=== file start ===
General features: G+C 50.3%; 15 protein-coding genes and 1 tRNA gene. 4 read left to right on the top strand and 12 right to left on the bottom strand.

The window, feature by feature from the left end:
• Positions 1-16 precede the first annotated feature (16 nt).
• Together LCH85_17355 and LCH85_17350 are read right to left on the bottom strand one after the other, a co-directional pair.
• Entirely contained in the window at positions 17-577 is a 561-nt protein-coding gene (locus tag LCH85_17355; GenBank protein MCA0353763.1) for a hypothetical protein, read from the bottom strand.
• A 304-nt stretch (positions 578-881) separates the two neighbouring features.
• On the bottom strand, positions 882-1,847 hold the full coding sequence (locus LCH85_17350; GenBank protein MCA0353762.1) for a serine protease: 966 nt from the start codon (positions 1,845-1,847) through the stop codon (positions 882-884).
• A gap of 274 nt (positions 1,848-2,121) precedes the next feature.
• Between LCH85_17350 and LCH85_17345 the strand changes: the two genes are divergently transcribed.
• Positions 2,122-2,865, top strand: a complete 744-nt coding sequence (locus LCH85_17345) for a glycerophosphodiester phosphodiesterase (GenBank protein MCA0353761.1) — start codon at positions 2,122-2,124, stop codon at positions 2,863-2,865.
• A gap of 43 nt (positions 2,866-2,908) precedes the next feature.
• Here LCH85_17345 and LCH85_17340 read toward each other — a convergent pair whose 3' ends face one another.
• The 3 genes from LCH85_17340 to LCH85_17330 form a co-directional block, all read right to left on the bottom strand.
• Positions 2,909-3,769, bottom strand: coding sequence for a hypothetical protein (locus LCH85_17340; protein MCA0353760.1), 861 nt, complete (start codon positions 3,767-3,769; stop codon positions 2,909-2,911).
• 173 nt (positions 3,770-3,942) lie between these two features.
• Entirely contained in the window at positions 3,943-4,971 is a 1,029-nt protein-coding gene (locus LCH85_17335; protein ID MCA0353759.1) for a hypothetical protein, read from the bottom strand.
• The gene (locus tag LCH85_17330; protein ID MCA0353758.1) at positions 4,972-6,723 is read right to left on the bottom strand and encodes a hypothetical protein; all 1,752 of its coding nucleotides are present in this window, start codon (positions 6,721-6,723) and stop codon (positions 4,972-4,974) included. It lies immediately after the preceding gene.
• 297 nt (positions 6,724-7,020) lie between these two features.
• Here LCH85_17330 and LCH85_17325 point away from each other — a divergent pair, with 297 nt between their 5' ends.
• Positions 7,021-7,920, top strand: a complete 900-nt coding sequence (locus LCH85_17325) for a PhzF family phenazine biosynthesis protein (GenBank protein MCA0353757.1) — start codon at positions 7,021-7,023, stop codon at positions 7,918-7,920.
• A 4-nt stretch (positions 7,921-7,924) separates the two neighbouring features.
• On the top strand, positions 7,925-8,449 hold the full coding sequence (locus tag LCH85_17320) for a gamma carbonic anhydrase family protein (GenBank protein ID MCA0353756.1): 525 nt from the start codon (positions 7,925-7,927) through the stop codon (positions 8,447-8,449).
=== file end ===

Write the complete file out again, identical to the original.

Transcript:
General features: G+C 50.3%; 15 protein-coding genes and 1 tRNA gene. 4 read left to right on the top strand and 12 right to left on the bottom strand.

The window, feature by feature from the left end:
• Positions 1-16 precede the first annotated feature (16 nt).
• Together LCH85_17355 and LCH85_17350 are read right to left on the bottom strand one after the other, a co-directional pair.
• Entirely contained in the window at positions 17-577 is a 561-nt protein-coding gene (locus tag LCH85_17355; GenBank protein MCA0353763.1) for a hypothetical protein, read from the bottom strand.
• A 304-nt stretch (positions 578-881) separates the two neighbouring features.
• On the bottom strand, positions 882-1,847 hold the full coding sequence (locus LCH85_17350; GenBank protein MCA0353762.1) for a serine protease: 966 nt from the start codon (positions 1,845-1,847) through the stop codon (positions 882-884).
• A gap of 274 nt (positions 1,848-2,121) precedes the next feature.
• Between LCH85_17350 and LCH85_17345 the strand changes: the two genes are divergently transcribed.
• Positions 2,122-2,865, top strand: a complete 744-nt coding sequence (locus LCH85_17345) for a glycerophosphodiester phosphodiesterase (GenBank protein MCA0353761.1) — start codon at positions 2,122-2,124, stop codon at positions 2,863-2,865.
• A gap of 43 nt (positions 2,866-2,908) precedes the next feature.
• Here LCH85_17345 and LCH85_17340 read toward each other — a convergent pair whose 3' ends face one another.
• The 3 genes from LCH85_17340 to LCH85_17330 form a co-directional block, all read right to left on the bottom strand.
• Positions 2,909-3,769, bottom strand: coding sequence for a hypothetical protein (locus LCH85_17340; protein MCA0353760.1), 861 nt, complete (start codon positions 3,767-3,769; stop codon positions 2,909-2,911).
• 173 nt (positions 3,770-3,942) lie between these two features.
• Entirely contained in the window at positions 3,943-4,971 is a 1,029-nt protein-coding gene (locus LCH85_17335; protein ID MCA0353759.1) for a hypothetical protein, read from the bottom strand.
• The gene (locus tag LCH85_17330; protein ID MCA0353758.1) at positions 4,972-6,723 is read right to left on the bottom strand and encodes a hypothetical protein; all 1,752 of its coding nucleotides are present in this window, start codon (positions 6,721-6,723) and stop codon (positions 4,972-4,974) included. It lies immediately after the preceding gene.
• 297 nt (positions 6,724-7,020) lie between these two features.
• Here LCH85_17330 and LCH85_17325 point away from each other — a divergent pair, with 297 nt between their 5' ends.
• Positions 7,021-7,920, top strand: a complete 900-nt coding sequence (locus LCH85_17325) for a PhzF family phenazine biosynthesis protein (GenBank protein MCA0353757.1) — start codon at positions 7,021-7,023, stop codon at positions 7,918-7,920.
• A 4-nt stretch (positions 7,921-7,924) separates the two neighbouring features.
• On the top strand, positions 7,925-8,449 hold the full coding sequence (locus tag LCH85_17320) for a gamma carbonic anhydrase family protein (GenBank protein ID MCA0353756.1): 525 nt from the start codon (positions 7,925-7,927) through the stop codon (positions 8,447-8,449).